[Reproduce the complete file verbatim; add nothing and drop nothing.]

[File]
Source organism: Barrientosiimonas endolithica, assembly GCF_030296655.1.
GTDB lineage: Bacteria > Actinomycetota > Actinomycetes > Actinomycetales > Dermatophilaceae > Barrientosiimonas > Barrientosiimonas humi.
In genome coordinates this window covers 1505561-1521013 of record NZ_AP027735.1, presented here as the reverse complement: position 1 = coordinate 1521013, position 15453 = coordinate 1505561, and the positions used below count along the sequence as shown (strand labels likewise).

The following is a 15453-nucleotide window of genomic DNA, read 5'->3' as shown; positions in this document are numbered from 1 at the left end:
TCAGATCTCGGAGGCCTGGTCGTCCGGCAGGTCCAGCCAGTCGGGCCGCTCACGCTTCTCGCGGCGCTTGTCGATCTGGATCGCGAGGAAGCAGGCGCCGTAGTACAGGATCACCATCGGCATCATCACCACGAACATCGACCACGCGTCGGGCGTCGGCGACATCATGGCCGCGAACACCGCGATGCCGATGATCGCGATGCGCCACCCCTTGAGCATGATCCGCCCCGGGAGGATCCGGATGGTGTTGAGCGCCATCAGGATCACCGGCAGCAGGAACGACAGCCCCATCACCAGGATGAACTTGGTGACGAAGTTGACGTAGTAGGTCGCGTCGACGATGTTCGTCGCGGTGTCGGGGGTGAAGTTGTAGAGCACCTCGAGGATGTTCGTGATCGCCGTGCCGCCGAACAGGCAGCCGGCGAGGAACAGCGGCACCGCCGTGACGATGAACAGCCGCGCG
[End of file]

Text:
Source organism: Barrientosiimonas endolithica, assembly GCF_030296655.1.
GTDB lineage: Bacteria > Actinomycetota > Actinomycetes > Actinomycetales > Dermatophilaceae > Barrientosiimonas > Barrientosiimonas humi.
In genome coordinates this window covers 1505561-1521013 of record NZ_AP027735.1, presented here as the reverse complement: position 1 = coordinate 1521013, position 15453 = coordinate 1505561, and the positions used below count along the sequence as shown (strand labels likewise).

The following is a 15453-nucleotide window of genomic DNA, read 5'->3' as shown; positions in this document are numbered from 1 at the left end:
TCAGATCTCGGAGGCCTGGTCGTCCGGCAGGTCCAGCCAGTCGGGCCGCTCACGCTTCTCGCGGCGCTTGTCGATCTGGATCGCGAGGAAGCAGGCGCCGTAGTACAGGATCACCATCGGCATCATCACCACGAACATCGACCACGCGTCGGGCGTCGGCGACATCATGGCCGCGAACACCGCGATGCCGATGATCGCGATGCGCCACCCCTTGAGCATGATCCGCCCCGGGAGGATCCGGATGGTGTTGAGCGCCATCAGGATCACCGGCAGCAGGAACGACAGCCCCATCACCAGGATGAACTTGGTGACGAAGTTGACGTAGTAGGTCGCGTCGACGATGTTCGTCGCGGTGTCGGGGGTGAAGTTGTAGAGCACCTCGAGGATGTTCGTGATCGCCGTGCCGCCGAACAGGCAGCCGGCGAGGAACAGCGGCACCGCCGTGACGATGAACAGCCGCGCG